Anyway, I miss it.  I am going to try to find or create outlets to pick this back up again, even if sporadically, even if many efforts lead to perceived 'failures'.  One thing that successful writers usually agree on is that it takes hard work.  There's the old adage that writing is easy, you just sit down at the page, open a vein and bleed.  This is even more true if one is writing about depression.  I guess of the many topics I've dabbled in writing about the one that seems to persist is in writing about my own life and learning of how to get through depression and the long fall this life can seem to be.  Call it a self-help book, though the main person it would be intended to help is myself, in the writing and creation of it.  

So, here's to writing.  Not primarily because I want to find a different career path (although I desperately do).  Not even first and foremost to 'heal myself' although of course I hope this is an outgrowth that writing helps with.  Here's to writing as a worthy activity and mainly as a thing once learned, is something we have to do like nourishing ourselves with food and human interaction.  Writing because we can do no other.

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I feel like I'm dying slowly (I guess we all are), but quickly enough now to actually feel it.

Able to worry about everything, but focus on almost nothing.  This is the symptom.

It's why I want out.  If I write long enough, I usually find my way around to remembering/re-focusing on something positive.  But I don't have time for that.  This is where the undefined hope comes in- hoping that 'something happens' that will help me feel better.  It is escapism mixed with the real desperate need for some real hope when it seems like all that I have tried and done has come up short.

I know that feelings are fickle and change, but the trick depression does best is convincing me that this horrible feeling is set and will never change.

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I'm reading about how some famous people (with well-preserved accounts too, which is more important), dealt with and overcame depression.

Here is a blurb on William James, the famous philosopher, psychologist and physician:

James’s transformative insight about his personal depression also contributed to his philosophical writings about pragmatism, as James came quite pragmatically to “believe in belief.” He continued to maintain that one cannot choose to believe in whatever one wants (one cannot choose to believe that 2 + 2 = 5 for example); however, he concluded that there is a range of human experience in which one can choose beliefs. He came to understand that, “Faith in a fact can help create the fact.” So, for example, a belief that one has a significant contribution to make to the world can keep one from committing suicide during a period of deep despair, and remaining alive makes it possible to in fact make a significant contribution. James ultimately let go of his dallying with suicide, remained a tough-minded thinker with scientific loyalty to the facts, but also came to “believe in my individual reality and creative power” and developed faith that “Life shall be built in doing and suffering and creating.”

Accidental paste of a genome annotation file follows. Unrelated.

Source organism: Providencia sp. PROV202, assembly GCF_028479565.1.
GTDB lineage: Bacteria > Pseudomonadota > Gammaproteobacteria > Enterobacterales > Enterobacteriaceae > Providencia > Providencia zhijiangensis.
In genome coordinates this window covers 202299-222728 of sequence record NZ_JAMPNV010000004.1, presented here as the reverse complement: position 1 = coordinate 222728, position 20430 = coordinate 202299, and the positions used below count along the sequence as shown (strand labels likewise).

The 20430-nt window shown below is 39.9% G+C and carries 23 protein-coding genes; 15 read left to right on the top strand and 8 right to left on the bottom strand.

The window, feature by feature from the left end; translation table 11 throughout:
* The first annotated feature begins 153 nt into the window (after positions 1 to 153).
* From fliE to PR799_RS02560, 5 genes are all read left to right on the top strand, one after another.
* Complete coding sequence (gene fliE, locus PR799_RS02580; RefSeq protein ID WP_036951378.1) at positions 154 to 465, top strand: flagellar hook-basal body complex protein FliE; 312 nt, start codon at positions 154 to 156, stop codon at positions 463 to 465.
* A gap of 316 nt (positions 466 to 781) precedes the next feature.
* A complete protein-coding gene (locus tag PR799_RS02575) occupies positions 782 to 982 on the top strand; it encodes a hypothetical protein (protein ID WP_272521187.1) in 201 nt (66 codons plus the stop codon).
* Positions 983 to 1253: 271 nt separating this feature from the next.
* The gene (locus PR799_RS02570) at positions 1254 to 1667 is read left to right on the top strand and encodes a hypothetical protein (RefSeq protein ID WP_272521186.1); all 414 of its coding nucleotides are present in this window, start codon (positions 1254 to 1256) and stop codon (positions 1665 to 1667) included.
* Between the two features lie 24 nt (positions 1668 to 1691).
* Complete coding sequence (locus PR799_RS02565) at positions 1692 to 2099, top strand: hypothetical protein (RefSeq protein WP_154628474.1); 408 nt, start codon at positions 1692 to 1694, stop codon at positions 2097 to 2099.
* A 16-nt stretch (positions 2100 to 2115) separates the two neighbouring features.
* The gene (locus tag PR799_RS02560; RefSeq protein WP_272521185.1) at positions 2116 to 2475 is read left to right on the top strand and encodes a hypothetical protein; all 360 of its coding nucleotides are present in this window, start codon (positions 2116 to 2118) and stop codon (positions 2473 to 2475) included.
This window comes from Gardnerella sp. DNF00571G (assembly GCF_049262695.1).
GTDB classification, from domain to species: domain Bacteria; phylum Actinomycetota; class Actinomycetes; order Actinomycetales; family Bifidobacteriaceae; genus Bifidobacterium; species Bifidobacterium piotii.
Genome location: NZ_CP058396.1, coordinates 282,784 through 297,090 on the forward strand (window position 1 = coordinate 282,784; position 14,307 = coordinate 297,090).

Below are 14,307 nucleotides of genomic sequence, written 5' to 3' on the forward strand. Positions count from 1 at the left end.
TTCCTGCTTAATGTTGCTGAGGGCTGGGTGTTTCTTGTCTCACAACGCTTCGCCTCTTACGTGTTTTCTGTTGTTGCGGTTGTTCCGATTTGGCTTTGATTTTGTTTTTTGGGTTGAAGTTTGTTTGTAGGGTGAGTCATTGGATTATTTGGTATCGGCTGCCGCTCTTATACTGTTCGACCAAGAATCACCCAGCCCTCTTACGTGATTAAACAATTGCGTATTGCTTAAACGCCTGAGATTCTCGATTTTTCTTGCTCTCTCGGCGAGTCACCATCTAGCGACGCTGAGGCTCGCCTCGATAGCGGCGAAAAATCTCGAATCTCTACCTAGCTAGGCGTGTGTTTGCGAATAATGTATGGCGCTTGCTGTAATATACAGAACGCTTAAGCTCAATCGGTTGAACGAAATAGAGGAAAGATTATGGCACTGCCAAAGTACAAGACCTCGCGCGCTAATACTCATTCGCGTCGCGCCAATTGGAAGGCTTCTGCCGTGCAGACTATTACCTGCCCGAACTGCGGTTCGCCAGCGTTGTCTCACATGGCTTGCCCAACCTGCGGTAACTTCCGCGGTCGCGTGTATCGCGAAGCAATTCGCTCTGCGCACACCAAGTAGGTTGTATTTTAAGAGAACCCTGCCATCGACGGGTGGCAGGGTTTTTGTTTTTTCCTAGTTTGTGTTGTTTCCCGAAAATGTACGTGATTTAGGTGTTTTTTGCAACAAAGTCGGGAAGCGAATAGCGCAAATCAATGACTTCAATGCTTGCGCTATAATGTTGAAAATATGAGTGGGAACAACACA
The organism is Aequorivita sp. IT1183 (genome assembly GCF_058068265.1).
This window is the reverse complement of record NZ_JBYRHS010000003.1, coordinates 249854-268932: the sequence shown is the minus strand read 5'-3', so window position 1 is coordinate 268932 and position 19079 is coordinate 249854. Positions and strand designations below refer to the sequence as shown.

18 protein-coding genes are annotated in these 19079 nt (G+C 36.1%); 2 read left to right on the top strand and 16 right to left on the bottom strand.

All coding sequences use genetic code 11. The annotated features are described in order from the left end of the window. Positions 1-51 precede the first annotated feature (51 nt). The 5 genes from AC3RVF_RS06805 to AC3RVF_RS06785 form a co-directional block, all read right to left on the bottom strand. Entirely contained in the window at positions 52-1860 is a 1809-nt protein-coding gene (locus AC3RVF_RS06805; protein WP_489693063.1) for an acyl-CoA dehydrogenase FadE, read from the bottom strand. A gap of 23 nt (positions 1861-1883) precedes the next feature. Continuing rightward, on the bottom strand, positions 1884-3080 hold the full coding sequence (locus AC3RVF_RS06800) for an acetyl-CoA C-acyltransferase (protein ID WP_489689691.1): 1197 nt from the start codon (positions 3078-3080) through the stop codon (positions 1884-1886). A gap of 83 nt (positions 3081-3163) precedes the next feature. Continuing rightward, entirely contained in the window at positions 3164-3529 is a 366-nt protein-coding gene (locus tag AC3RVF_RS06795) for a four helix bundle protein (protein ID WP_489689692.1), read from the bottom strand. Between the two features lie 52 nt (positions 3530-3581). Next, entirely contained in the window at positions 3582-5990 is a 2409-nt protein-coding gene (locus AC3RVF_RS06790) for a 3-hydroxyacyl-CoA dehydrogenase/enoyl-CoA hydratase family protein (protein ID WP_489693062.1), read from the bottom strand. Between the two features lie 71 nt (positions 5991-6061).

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This morning, after ruminating on it for a the last while, I drafted a suicide note.

It feels momentous and bad.  I am not certain yet, which direction I'll go, but certainly it is one step toward the direction of leaving.

The only possibility I can see is that perhaps if love is really as powerful as I've always hoped, maybe the love I have for my wife and 3 beautiful children will be strong enough to help pull me through.  

I'm just so exhausted.  I want to spend a month at the beach, time in a library, reading, writing again and interacting with new ideas - this is part of why my academic years were mostly free of depression, and almost entirely free of performance-interfering depression.  

The truth is, I just don't know what else to do.  At this point, there aren't any answers or steps that seem clear.  I certainly have tried a lot.  And the question arises, 'do I really want to be here?'  No, emphatically no, not feeling like this.  This is the only thing that could outweigh the love I have for my girls, my son and my wife.

What do I do now, go back to answering emails at work?  Once life has become this pointless, right now, it seems to be an exercise i how much longer I can bluff my way through a couple hours or a day.  Honestly, one thing on my mind, is not getting fired so that I don't lose access to the building I work in.  That would foul up the easiest means here. 

Maybe I'll reach out to someone who can help me re-focus.  

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It's 1:30 pm.  I have accomplished nothing today.  I am in the phase of frozen paralysis.  I guess that's redundant, but so seems life at any rate.

Ok, I had some thoughts this morning about seeing myself in a new position, one that perhaps played to my strengths, doing research, writing, editing.  Perhaps eventually feeling confident, intelligent, proud of my work ethic again - like I used to be.  I looked up a bunch of jobs on Indeed.com.